Michael Schwerner, left, James Chaney and Andrew Goodman disappeared near Philadelphia, Miss., June 21,1964. The three civil rights workers were abducted and killed.
In the town where three civil rights workers were slain in 1964, his candidacy uniquely resonates. The county supported him in the primary. But some say little can change here.
PHILADELPHIA, MISS. — Some places are defined by a single event. Roswell, N.M., will always be known for space aliens, Dallas for assassination. And this little town in the Piney Woods of eastern Mississippi will forever be the site of one of the most brutal crimes of the civil rights era.
But Philadelphia — situated in a county once dubbed Bloody Neshoba — can now add a remarkable footnote to its most nefarious chapter: The rural county where three men were killed for trying to help black people vote has cast the majority of its ballots to put a black man in the White House.
Much has changed here since African Americans like Sylvia Campbell, now 74, were told they couldn’t vote unless they correctly answered how many bubbles were in a bar of soap.
But much is the same. For all the excitement about Barack Obama and his history-making run for president, there is anxiety, too, because the present is still a hostage to the past. Everything in this slow town of one-way streets and more than 80 churches is viewed through the lens of race. Obama’s success makes some people as anxious as it makes others proud.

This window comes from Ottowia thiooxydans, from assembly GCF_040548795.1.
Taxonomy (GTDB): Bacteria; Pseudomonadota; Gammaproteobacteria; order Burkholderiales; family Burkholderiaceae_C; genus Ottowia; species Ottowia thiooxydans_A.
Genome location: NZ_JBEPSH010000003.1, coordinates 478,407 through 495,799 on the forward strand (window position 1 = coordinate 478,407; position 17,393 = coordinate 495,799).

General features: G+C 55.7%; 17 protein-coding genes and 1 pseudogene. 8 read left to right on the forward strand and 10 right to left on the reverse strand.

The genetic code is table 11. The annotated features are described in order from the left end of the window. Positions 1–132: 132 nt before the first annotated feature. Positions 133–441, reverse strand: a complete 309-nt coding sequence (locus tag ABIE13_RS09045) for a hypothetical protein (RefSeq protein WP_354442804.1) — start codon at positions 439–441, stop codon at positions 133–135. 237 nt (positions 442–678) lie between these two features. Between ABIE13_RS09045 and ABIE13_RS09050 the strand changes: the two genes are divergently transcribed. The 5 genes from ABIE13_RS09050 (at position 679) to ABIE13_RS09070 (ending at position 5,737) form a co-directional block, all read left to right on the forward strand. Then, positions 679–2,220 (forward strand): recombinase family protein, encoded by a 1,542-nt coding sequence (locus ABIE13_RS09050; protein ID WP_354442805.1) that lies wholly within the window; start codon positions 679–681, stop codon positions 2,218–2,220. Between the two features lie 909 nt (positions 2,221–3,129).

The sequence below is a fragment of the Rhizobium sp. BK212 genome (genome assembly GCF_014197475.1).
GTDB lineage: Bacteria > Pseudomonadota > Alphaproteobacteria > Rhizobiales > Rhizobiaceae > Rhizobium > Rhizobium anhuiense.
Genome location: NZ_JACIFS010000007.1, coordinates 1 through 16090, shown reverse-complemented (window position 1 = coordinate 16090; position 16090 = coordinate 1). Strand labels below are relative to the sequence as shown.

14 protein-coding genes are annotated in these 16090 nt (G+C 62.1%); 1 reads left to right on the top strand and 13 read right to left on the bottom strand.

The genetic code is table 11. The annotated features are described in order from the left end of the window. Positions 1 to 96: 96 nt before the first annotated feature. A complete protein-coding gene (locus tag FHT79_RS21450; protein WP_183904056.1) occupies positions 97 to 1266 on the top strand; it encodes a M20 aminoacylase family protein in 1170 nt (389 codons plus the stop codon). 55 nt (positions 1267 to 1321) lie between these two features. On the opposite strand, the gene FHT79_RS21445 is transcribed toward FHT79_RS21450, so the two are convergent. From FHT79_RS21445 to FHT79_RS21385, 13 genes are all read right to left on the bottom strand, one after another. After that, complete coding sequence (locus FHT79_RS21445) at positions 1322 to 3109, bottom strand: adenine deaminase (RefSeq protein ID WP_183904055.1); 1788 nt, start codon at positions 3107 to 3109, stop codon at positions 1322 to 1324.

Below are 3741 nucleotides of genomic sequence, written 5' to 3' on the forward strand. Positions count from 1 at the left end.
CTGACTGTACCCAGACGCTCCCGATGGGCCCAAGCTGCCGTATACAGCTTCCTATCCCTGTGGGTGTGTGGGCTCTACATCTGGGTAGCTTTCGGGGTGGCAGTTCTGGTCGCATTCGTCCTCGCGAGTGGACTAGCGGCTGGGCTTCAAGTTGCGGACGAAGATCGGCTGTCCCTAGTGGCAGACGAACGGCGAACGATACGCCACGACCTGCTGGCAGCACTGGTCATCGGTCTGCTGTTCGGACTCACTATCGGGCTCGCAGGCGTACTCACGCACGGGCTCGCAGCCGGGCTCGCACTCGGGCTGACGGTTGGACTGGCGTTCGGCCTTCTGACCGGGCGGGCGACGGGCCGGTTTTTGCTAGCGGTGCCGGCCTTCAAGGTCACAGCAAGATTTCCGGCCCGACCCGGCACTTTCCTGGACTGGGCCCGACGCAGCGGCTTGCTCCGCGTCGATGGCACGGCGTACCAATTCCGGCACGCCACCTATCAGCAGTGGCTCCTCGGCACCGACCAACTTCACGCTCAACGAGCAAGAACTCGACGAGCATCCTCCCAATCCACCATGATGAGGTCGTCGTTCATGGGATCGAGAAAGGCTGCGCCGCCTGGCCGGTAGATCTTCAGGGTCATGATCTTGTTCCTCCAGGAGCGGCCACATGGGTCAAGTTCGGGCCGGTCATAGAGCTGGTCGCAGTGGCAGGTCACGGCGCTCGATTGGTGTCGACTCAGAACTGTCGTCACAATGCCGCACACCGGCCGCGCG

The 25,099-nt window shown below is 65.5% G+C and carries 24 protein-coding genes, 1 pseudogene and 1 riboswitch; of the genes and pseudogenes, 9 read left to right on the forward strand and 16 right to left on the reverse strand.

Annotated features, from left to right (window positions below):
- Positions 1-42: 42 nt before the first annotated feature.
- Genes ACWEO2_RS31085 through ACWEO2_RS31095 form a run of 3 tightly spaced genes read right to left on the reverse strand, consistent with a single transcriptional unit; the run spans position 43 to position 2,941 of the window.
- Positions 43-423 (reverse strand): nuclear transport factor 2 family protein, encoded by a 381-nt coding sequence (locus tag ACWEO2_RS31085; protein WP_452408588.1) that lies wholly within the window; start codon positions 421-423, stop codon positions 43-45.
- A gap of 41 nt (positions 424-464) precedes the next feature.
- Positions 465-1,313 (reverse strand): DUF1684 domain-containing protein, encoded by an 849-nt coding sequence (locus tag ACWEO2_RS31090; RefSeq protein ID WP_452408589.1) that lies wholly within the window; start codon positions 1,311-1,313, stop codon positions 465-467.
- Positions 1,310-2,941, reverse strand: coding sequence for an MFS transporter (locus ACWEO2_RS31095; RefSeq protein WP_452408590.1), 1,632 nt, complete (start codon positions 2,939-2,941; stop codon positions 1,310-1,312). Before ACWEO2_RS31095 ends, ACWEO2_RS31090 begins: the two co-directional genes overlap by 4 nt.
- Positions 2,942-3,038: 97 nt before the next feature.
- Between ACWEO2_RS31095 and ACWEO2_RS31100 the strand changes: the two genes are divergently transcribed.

“It’s just the impossibility of it,” Campbell said again and again of the presumed Democratic nominee. She had just come from a weeknight Bible study at her church, Mt. Zion United Methodist, which the Ku Klux Klan once burned down. “I know Mississippians. Barack Obama will never change the uneducated whites from the South. I don’t care what he does. If he made some of them millionaires, he’ll never change them.”
Obama’s victory in the primaries comes just as Philadelphia prepares to mark the 44th anniversary of the killings that put it reluctantly on the map. Racial tensions are not as violently overt as they were then; today the slights are subtle, from the glance averted on the street to the job application that is never considered. With five months of fierce presidential campaigning ahead — black against white — there is a sense that simmering racial tensions are about to boil again.
“What happened all those years ago — that just keeps coming up,” said Doris Gray, 81, who is white. The presence of an out-of-town newspaper reporter in her son’s chili cafe not 24 hours after Obama cinched the nomination confirmed her fear that people are going to start poking around in matters better left be.
Around here, that always leads to the same date, June 21, 1964, Father’s Day to be exact. Mt. Zion, a black church on the outskirts of town, lay in charred rubble, and three civil rights workers — two white and one black — came on the heels of that violence to register black people to vote.
The three were stopped by law enforcement officers in league with the Ku Klux Klan and were jailed for speeding. Released that night, they were chased down a country road and shot, their bodies found six weeks later in an earthen dam outside town.